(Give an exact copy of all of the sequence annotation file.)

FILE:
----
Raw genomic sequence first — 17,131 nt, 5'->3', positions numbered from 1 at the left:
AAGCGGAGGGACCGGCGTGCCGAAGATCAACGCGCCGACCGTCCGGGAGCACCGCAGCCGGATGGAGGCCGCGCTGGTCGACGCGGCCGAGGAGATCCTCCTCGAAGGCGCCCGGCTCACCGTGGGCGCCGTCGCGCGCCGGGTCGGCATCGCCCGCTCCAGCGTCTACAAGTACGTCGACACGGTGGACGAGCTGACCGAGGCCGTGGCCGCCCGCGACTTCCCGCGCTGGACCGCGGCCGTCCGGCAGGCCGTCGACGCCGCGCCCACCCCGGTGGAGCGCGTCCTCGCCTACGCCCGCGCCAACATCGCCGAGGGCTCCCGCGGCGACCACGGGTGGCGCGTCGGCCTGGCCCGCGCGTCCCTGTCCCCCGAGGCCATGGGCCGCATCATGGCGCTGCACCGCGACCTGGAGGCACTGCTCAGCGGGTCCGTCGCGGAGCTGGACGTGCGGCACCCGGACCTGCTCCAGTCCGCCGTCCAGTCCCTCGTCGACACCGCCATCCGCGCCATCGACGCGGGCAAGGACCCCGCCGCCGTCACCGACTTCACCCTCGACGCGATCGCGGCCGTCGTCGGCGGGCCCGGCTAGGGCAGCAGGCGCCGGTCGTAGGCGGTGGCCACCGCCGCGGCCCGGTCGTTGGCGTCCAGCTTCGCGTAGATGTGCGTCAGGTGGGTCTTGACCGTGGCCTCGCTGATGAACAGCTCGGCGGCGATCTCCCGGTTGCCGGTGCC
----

Raw genomic sequence first — 17,131 nt, 5'->3', positions numbered from 1 at the left:
AAGCGGAGGGACCGGCGTGCCGAAGATCAACGCGCCGACCGTCCGGGAGCACCGCAGCCGGATGGAGGCCGCGCTGGTCGACGCGGCCGAGGAGATCCTCCTCGAAGGCGCCCGGCTCACCGTGGGCGCCGTCGCGCGCCGGGTCGGCATCGCCCGCTCCAGCGTCTACAAGTACGTCGACACGGTGGACGAGCTGACCGAGGCCGTGGCCGCCCGCGACTTCCCGCGCTGGACCGCGGCCGTCCGGCAGGCCGTCGACGCCGCGCCCACCCCGGTGGAGCGCGTCCTCGCCTACGCCCGCGCCAACATCGCCGAGGGCTCCCGCGGCGACCACGGGTGGCGCGTCGGCCTGGCCCGCGCGTCCCTGTCCCCCGAGGCCATGGGCCGCATCATGGCGCTGCACCGCGACCTGGAGGCACTGCTCAGCGGGTCCGTCGCGGAGCTGGACGTGCGGCACCCGGACCTGCTCCAGTCCGCCGTCCAGTCCCTCGTCGACACCGCCATCCGCGCCATCGACGCGGGCAAGGACCCCGCCGCCGTCACCGACTTCACCCTCGACGCGATCGCGGCCGTCGTCGGCGGGCCCGGCTAGGGCAGCAGGCGCCGGTCGTAGGCGGTGGCCACCGCCGCGGCCCGGTCGTTGGCGTCCAGCTTCGCGTAGATGTGCGTCAGGTGGGTCTTGACCGTGGCCTCGCTGATGAACAGCTCGGCGGCGATCTCCCGGTTGCCGGTGCC